The goal that people have when creating an estate plan is to leave something for their heirs and beneficiaries. While this is a well-intentioned goal, it could have adverse and unintended consequences, even for those in financial need.
People who receive supplemental security income (SSI) from the federal government could lose their right to such benefits if they inherit money or assets from a loved one. Federal rules prohibit an SSI beneficiary from receiving benefits if they have more than $2000 in assets. As such, leaving money to pay bills that are normally paid by the parents or a caregiver could result in a denial of future benefits.
How can one prevent this from happening? This post will highlight a couple of ways to do so.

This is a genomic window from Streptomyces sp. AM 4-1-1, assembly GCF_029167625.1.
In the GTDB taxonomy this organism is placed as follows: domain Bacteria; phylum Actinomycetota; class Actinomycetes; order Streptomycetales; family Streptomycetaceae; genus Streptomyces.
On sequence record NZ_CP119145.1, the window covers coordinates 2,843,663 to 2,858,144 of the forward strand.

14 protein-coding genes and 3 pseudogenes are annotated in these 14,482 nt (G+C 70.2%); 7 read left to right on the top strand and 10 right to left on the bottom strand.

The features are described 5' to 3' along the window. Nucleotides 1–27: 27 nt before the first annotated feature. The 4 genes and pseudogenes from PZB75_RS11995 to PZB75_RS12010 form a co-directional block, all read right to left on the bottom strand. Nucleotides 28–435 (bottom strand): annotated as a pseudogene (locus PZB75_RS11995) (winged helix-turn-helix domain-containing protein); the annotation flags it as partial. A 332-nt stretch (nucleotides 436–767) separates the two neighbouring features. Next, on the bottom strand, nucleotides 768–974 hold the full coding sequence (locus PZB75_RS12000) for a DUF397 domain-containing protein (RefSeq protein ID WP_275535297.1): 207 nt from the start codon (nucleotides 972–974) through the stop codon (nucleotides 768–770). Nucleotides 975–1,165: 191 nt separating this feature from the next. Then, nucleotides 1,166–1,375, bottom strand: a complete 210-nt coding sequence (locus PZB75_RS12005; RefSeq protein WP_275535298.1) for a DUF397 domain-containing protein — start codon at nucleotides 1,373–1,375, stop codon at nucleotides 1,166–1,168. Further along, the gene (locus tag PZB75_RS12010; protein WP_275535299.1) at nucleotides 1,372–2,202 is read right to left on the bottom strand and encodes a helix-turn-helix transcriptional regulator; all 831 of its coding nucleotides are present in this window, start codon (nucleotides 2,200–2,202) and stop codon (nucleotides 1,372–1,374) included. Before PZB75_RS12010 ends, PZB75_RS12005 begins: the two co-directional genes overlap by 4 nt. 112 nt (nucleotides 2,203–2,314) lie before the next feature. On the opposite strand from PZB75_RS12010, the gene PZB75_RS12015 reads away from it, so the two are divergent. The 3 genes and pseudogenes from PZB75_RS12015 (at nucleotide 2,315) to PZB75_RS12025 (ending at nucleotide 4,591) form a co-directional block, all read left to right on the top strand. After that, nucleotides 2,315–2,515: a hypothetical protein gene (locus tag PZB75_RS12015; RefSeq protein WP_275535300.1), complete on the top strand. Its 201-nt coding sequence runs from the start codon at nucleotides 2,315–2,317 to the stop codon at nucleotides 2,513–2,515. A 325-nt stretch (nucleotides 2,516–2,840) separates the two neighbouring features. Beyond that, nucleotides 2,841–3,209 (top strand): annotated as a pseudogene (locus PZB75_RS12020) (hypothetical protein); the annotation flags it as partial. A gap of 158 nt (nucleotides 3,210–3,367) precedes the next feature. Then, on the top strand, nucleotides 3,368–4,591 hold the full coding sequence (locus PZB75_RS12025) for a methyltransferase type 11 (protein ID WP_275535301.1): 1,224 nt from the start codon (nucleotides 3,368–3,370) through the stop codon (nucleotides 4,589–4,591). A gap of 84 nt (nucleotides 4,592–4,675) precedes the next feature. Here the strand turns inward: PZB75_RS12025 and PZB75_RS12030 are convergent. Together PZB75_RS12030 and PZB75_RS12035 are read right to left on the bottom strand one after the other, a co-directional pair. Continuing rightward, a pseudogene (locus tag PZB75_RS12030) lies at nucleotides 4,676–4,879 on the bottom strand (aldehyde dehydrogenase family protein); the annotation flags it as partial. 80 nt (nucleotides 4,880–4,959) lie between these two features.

Develop special needs trusts If an SSI beneficiary cannot own assets over a certain amount, another entity may. This is where a special needs trust can be beneficial. Parents or loved ones who want to leave something to someone receiving SSI will bequeath an asset or money to the trust, which will be managed for the beneficiarys benefit.
Create an ABLE account Last year, Congress approved the implementation of ABLE accounts, which allow families to set aside up to $14,000 per for special needs children that will enable them to pay for regular expenses. Federal law allows such accounts to grow to up to $100,000 without Medicaid or SSI eligibility being affected.
The preceding is not intended to be legal advice. An experienced estate planning attorney can help those preparing their estate plans so that disabled beneficiaries will not be adversely affected.